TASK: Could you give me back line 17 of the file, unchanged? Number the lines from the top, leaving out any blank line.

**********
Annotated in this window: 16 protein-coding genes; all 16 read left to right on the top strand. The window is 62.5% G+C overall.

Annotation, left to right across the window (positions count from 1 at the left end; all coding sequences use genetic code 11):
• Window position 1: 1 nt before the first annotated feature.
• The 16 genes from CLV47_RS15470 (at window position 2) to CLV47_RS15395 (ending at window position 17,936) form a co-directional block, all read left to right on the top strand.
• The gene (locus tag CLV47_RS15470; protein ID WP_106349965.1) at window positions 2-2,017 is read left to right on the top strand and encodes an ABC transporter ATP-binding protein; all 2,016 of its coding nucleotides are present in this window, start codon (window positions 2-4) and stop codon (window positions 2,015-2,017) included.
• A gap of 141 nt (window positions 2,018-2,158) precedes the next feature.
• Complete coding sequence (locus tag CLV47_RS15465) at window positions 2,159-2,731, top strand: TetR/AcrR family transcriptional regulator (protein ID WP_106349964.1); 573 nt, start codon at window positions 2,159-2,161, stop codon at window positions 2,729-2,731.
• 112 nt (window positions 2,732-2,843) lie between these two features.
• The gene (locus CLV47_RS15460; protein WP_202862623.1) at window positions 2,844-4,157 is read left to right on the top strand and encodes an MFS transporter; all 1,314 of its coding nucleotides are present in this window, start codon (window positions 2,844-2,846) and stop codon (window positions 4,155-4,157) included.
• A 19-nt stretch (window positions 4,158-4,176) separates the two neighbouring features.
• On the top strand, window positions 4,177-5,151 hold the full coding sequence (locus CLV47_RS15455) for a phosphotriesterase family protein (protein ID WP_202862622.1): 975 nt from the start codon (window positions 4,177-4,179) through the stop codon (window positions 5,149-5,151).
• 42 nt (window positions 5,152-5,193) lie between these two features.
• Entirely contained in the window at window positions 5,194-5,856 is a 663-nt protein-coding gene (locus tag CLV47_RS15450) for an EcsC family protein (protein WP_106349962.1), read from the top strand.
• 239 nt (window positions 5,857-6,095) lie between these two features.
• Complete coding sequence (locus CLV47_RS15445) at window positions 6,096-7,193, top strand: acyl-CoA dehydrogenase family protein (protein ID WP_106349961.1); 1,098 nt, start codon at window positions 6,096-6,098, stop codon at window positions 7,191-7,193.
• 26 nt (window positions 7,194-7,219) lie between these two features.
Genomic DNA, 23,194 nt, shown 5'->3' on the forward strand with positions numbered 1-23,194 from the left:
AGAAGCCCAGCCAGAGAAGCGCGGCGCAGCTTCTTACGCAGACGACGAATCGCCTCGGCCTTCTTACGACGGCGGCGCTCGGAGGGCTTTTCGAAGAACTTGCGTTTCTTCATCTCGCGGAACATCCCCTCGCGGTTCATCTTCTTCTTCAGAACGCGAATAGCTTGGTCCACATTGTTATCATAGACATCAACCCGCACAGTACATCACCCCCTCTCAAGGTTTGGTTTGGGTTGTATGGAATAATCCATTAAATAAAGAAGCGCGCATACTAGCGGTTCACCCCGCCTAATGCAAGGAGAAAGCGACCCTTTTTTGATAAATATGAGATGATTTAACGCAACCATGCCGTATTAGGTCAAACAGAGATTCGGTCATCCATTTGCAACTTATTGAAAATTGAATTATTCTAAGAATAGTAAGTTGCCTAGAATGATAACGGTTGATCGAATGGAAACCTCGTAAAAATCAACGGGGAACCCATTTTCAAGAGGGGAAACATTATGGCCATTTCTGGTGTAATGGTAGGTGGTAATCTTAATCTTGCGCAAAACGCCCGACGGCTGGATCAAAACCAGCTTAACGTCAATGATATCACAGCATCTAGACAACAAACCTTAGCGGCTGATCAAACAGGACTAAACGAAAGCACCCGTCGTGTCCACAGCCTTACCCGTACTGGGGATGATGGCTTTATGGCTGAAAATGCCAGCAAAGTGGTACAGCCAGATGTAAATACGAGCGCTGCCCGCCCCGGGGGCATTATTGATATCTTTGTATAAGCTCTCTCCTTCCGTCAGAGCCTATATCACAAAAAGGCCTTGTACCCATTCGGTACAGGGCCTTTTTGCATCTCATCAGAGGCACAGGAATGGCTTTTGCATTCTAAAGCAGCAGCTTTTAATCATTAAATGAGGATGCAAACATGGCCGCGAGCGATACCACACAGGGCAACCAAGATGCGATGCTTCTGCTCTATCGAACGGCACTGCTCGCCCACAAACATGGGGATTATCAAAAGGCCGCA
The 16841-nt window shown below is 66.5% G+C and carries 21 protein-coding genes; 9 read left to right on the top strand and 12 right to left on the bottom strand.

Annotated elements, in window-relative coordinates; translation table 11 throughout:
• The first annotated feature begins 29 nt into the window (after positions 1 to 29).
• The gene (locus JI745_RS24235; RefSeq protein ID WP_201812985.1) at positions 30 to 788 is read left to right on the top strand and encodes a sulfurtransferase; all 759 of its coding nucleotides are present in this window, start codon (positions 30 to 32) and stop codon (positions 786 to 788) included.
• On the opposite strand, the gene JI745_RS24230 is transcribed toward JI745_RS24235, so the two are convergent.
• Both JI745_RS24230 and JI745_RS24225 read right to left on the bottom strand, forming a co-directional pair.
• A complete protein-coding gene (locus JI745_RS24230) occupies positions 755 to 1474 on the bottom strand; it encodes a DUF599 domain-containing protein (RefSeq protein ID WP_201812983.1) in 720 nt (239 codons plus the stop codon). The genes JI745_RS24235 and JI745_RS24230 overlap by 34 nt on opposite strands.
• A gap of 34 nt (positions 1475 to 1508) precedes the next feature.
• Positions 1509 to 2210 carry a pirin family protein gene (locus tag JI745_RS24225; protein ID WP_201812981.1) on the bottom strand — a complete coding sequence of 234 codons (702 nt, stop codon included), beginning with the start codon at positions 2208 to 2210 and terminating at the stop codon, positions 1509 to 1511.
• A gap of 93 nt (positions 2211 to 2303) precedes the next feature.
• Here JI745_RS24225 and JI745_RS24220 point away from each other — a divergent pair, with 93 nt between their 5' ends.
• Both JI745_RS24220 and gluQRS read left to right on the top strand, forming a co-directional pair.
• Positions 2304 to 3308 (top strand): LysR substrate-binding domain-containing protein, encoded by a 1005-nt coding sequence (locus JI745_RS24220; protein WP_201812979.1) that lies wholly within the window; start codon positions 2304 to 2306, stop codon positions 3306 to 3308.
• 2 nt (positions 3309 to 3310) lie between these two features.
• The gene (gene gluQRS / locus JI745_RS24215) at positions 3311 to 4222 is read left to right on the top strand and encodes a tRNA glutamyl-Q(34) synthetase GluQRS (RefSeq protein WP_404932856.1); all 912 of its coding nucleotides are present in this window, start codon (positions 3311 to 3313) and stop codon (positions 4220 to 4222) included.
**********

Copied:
Genomic DNA, 23,194 nt, shown 5'->3' on the forward strand with positions numbered 1-23,194 from the left: